willis8732 wrote:Well what I am trying to do norm is but a full album for my boy I want to do all the work for him and get plate numbers etc etc (in time I will invest in a good album),so that in 20 yrs its worth a bit more than what I paid.
Which is exactly why I was suggesting the maximum prices you should be looking at when purchasing material. Most bottom feeding material will NOT increase in price over a twenty year period. For example, many USA 3 cent commemoratives still often trade wholesale at under face value and are used only for postage. Compare the purchasing power of 3 cents in the 11930's/1950's to now, and see how much money has been lost.
GB, Australia, New Zealand mint material from the 1970/90's period sells at around 50%-70% face if you can find a buyer, and is virtually all used as discount postage. Very modern material may get a return, as a lot of dealers have simply stopped buying new issuesl - little demand - and rely on other "investors" for future purchases. So any decent spike in collecting numbers will make 2000 onwards era stamps worth more than face value. There 'aint that many around. But that number will have to outnumber us "oldies" who are dying, and whose material will come onto the market in the near future.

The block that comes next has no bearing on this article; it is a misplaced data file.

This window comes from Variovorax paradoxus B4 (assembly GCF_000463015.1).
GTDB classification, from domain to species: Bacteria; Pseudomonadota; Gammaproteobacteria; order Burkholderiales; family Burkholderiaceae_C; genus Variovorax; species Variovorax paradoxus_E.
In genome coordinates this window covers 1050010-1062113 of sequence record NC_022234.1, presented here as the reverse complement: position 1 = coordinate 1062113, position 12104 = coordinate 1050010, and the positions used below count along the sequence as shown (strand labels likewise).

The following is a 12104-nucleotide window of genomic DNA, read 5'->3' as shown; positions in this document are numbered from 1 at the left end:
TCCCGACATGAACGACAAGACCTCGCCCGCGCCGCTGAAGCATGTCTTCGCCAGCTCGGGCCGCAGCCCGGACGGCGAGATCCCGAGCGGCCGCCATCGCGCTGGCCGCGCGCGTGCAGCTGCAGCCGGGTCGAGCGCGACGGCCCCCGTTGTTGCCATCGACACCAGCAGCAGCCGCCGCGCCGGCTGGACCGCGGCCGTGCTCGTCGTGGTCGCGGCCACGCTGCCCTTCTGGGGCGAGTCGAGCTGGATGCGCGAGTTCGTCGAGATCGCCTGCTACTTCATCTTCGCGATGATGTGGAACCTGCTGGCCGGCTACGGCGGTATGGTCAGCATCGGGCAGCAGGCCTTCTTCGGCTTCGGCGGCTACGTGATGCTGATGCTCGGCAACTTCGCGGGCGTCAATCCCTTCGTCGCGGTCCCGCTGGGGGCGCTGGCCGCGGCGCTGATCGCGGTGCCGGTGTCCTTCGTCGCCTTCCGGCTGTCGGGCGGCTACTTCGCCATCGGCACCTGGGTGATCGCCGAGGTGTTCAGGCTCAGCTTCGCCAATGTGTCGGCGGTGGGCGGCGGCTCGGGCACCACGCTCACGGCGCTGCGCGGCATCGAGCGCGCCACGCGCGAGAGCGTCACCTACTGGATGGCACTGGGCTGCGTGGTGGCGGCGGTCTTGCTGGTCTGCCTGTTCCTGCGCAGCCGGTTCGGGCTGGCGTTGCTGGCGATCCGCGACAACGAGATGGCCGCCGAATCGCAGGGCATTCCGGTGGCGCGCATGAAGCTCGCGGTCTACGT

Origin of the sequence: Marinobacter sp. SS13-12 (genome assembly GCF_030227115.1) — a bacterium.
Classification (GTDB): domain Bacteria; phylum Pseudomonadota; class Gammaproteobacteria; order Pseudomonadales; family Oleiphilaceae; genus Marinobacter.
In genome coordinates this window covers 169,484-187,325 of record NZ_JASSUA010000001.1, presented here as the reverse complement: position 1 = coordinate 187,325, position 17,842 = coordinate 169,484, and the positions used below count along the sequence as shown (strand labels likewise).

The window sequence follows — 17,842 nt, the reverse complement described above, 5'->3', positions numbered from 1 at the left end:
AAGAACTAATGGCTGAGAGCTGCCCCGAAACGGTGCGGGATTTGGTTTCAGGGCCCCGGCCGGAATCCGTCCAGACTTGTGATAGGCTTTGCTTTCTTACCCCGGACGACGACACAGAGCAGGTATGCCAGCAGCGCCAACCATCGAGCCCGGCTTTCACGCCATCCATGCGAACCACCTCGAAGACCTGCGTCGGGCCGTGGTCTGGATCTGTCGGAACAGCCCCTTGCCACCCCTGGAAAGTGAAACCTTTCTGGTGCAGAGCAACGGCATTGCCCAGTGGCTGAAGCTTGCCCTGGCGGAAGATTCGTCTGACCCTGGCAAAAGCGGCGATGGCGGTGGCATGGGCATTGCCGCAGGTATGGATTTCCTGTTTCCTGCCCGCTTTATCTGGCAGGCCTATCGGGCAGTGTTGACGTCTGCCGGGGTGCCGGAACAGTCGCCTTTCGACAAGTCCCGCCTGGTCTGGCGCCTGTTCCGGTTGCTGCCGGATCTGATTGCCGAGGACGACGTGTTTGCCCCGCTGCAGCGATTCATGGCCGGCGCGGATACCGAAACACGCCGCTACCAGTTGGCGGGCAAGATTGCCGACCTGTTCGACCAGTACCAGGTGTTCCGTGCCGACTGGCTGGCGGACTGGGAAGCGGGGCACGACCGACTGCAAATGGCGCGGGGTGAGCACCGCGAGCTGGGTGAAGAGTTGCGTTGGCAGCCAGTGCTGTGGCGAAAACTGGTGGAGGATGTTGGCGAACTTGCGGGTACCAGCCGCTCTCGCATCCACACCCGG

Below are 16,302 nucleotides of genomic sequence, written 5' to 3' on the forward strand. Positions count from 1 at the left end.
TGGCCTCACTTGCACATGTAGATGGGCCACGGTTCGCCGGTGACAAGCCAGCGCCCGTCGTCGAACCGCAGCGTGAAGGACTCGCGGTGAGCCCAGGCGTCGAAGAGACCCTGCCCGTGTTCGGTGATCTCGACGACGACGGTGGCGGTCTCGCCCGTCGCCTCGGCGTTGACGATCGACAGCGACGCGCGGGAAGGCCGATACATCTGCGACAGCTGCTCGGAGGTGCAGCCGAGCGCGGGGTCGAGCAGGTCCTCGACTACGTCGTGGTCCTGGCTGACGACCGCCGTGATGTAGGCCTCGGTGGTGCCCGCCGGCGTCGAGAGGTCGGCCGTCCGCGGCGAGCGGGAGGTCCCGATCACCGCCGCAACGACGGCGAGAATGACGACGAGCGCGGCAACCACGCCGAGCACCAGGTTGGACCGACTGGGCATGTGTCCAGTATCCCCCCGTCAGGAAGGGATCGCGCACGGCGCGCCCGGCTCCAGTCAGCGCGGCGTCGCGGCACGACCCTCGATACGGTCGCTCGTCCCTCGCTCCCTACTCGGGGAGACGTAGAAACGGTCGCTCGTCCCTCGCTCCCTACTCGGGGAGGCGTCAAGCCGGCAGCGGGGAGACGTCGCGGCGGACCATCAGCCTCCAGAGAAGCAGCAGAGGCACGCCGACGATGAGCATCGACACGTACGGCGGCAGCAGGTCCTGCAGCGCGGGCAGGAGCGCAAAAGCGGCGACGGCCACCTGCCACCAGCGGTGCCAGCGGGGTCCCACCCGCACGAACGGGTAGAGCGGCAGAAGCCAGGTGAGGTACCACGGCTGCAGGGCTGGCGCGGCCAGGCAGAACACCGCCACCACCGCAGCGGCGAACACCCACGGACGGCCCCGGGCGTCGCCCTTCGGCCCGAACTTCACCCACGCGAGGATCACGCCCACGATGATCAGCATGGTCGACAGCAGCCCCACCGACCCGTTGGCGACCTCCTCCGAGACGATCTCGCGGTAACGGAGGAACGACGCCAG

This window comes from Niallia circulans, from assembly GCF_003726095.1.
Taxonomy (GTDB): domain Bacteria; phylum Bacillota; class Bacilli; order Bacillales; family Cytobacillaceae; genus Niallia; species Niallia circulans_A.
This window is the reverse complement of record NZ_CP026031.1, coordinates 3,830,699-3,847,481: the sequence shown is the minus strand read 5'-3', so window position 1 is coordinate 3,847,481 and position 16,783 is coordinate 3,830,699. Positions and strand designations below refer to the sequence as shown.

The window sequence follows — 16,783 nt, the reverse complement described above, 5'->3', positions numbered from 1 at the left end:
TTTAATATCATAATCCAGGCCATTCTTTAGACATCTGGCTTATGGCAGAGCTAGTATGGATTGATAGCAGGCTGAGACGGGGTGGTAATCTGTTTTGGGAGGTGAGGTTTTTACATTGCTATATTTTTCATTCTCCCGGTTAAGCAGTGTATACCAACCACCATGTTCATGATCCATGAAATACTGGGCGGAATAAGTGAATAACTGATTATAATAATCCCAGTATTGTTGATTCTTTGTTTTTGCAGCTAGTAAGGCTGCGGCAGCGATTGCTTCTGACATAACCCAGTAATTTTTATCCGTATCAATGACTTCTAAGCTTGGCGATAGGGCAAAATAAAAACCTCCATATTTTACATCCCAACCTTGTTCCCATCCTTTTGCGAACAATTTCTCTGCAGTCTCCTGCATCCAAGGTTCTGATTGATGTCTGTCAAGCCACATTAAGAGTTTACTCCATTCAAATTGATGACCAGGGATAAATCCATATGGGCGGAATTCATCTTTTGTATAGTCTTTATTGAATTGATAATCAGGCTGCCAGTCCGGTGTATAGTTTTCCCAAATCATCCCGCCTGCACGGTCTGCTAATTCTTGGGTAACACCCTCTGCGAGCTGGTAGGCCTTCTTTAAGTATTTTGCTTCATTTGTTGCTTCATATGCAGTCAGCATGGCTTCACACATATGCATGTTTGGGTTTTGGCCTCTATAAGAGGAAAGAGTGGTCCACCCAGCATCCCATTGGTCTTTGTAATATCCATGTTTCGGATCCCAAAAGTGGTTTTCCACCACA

I understansd that modern USA and Canada wholesales a bit higher (80-90%?) of face value - I will leave it to other members of this Board to comment on this.
German 1970/90 stamps, now demonetised since the Euro are, I understand, selling wholesale at around 20% - 40% of face, because they can no longer be used for postage, and these are no new collectors around to take up the excess. The secondary market for the stamps as collectables is simply not there. That is a loss (not countiing inflation) of 80%.
To take my favourite example, the first Australian Decimal series was selling at over $A250.00 during 1980/82. You can now buy as many sets as you want for $A25/$30 each!
Hong Kong went beserk for two years before the China handover, and people paid stupid prices for common stamps, many which might as well be used as tissue paper these days.
What I am trying to get through to you is that as far as future value there are no guarantees at all. It is a raffle. Cheap common material does NOT go up any more than the inflation rate, and for really cheap junk, even less. And, like it or not, the market for common to reasonable (say 10c per hundred to maybe $100 each) is still contracting, because there seems to be very few new collectors to take up the excess of material that is laying around.
I think I recall you saying at one point that you read that stamps are a good investment, and that you found this on the WEB somewhere. I recall Stanley Gibbons saying this about their "investment portfolios" which are now starting to look a little bit shaky. I suggest you google Afinsa, and see how their investment portfolios went, before the stamp scheme they were promoting went belly up.